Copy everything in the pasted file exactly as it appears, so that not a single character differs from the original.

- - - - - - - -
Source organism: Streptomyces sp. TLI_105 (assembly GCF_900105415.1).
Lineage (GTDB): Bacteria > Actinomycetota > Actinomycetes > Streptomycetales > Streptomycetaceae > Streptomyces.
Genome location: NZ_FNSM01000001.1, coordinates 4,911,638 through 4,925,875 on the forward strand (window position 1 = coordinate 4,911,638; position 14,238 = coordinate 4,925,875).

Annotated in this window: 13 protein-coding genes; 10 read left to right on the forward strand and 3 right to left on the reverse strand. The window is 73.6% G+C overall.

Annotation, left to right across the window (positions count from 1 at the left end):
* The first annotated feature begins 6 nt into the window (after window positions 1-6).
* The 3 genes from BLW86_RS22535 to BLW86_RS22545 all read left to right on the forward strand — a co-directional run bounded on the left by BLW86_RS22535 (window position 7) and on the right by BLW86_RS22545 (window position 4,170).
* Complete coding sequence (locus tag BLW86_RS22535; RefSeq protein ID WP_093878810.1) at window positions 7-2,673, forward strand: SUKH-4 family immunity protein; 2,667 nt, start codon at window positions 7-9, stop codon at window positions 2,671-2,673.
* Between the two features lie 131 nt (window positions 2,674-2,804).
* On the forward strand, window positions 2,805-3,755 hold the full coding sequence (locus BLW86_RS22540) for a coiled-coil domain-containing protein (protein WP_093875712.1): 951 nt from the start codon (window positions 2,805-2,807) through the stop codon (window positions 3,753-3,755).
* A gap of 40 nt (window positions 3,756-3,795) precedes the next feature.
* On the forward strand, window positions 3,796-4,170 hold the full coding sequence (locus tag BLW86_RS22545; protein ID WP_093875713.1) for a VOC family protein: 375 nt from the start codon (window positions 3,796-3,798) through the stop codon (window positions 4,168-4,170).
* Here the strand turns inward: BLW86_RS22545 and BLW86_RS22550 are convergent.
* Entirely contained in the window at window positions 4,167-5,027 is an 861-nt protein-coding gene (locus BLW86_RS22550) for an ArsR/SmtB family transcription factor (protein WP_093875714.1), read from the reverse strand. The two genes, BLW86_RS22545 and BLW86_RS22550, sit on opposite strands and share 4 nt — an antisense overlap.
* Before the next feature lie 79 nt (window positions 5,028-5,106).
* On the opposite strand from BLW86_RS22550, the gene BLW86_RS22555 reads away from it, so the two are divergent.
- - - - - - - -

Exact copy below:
Source organism: Streptomyces sp. TLI_105 (assembly GCF_900105415.1).
Lineage (GTDB): Bacteria > Actinomycetota > Actinomycetes > Streptomycetales > Streptomycetaceae > Streptomyces.
Genome location: NZ_FNSM01000001.1, coordinates 4,911,638 through 4,925,875 on the forward strand (window position 1 = coordinate 4,911,638; position 14,238 = coordinate 4,925,875).

Annotated in this window: 13 protein-coding genes; 10 read left to right on the forward strand and 3 right to left on the reverse strand. The window is 73.6% G+C overall.

Annotation, left to right across the window (positions count from 1 at the left end):
* The first annotated feature begins 6 nt into the window (after window positions 1-6).
* The 3 genes from BLW86_RS22535 to BLW86_RS22545 all read left to right on the forward strand — a co-directional run bounded on the left by BLW86_RS22535 (window position 7) and on the right by BLW86_RS22545 (window position 4,170).
* Complete coding sequence (locus tag BLW86_RS22535; RefSeq protein ID WP_093878810.1) at window positions 7-2,673, forward strand: SUKH-4 family immunity protein; 2,667 nt, start codon at window positions 7-9, stop codon at window positions 2,671-2,673.
* Between the two features lie 131 nt (window positions 2,674-2,804).
* On the forward strand, window positions 2,805-3,755 hold the full coding sequence (locus BLW86_RS22540) for a coiled-coil domain-containing protein (protein WP_093875712.1): 951 nt from the start codon (window positions 2,805-2,807) through the stop codon (window positions 3,753-3,755).
* A gap of 40 nt (window positions 3,756-3,795) precedes the next feature.
* On the forward strand, window positions 3,796-4,170 hold the full coding sequence (locus tag BLW86_RS22545; protein ID WP_093875713.1) for a VOC family protein: 375 nt from the start codon (window positions 3,796-3,798) through the stop codon (window positions 4,168-4,170).
* Here the strand turns inward: BLW86_RS22545 and BLW86_RS22550 are convergent.
* Entirely contained in the window at window positions 4,167-5,027 is an 861-nt protein-coding gene (locus BLW86_RS22550) for an ArsR/SmtB family transcription factor (protein WP_093875714.1), read from the reverse strand. The two genes, BLW86_RS22545 and BLW86_RS22550, sit on opposite strands and share 4 nt — an antisense overlap.
* Before the next feature lie 79 nt (window positions 5,028-5,106).
* On the opposite strand from BLW86_RS22550, the gene BLW86_RS22555 reads away from it, so the two are divergent.